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I am a Microsoft Certified Technology Specialist, an MCP, an MCSA and a Microsoft Certified Systems Engineer (MCSE). I am also A+ and Network+ certified. I have been working in "IT" for about 15 years now. There is never a dull moment and there is always more to learn.

Web Site: http://www.riguy.com [points to new Azure-based site]

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April 25, 2008

Aero Features

There is no doubt that in a work or home environment where performance is at a premium, it is best to turn the Aero interface off. If you have the resources, however, give it a try. See if it makes a difference. Again, in reality it does look good - but it is not necessary. If indeed you have a version above Home Basic, then Aero may be used. However, you also need to have the necessary hardware: minimum 1 Gigabyte (GB) RAM and a minimum 1 GHz (x32 or x 64) processor.

Let's take a look at some of the offerings.
With Aero you will notice the glass-like or translucent effect on any window that is opened. There is a clearness to the effect when looking at windows. It is pretty smooth and easy on your eyes. Another element of Aero is that windows are considered dynamic. What does this mean? Microsoft is referring to the fact that the windows minimize very smoothly, for example. I admit that I did not realize this until I read about it in the product guide. But it is true. Also, more importantly, the level of DPI (dots per inch) supported has gone form 96 to 144 DPI. With modern computer screens now expanding capabilities, this will help a great deal in maximizing view quality.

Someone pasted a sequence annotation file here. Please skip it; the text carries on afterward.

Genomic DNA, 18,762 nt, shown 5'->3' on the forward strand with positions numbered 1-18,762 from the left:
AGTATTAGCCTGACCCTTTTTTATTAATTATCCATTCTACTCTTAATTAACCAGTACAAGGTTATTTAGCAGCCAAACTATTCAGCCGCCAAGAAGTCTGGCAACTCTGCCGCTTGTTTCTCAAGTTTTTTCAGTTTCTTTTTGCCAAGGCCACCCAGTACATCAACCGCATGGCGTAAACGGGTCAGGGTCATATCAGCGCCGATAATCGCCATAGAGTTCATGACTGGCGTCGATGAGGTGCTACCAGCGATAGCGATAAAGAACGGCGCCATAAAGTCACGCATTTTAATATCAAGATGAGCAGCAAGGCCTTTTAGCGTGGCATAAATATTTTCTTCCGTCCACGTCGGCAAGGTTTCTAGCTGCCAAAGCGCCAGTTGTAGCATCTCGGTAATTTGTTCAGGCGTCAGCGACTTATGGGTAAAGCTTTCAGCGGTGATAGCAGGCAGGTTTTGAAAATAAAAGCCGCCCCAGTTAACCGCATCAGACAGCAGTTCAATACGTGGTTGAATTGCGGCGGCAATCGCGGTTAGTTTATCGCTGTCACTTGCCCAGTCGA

Also with Aero there now exist Live taskbar thumbnails. With them, you hover the mouse over a file or a tile on the taskbar, you then get a nice summary of contents. Another Aero component is Windows Flip. With multiple windows or applications opened on a desktop, one can use the Start+Tab keys to flip through all the applications that are then visible in a 3D view. Hit Start, Tab, but hold Start down, and use the arrow keys to navigate. It's pretty darn sleek.

Finally, there is theoretically a "Smoother-performing desktop" (pg. 44 of the product guide).This means that windows open and close and resize more smoothly than in XP or earlier versions. Also, Aero supposedly reduces video card related or driver software related crashes. That remains to be seen, as I think some cards already have had issues (Google or Live search for "Vista video card driver crash").

So, again, Vista Aero interface is quite nice, and maybe can even make one a bit more productive considering the smoothness of the windows (less eye rubbing? fewer cigarette breaks for office workers? more organization via the 3D windows switcher?), but that is probably not proven just yet. If, however, you r system has the resources, then use t. But if your system is slow, or even on the border between good performance and bad performance, then maybe keep it turned off, until that upgrade comes through from the I.T. Department.

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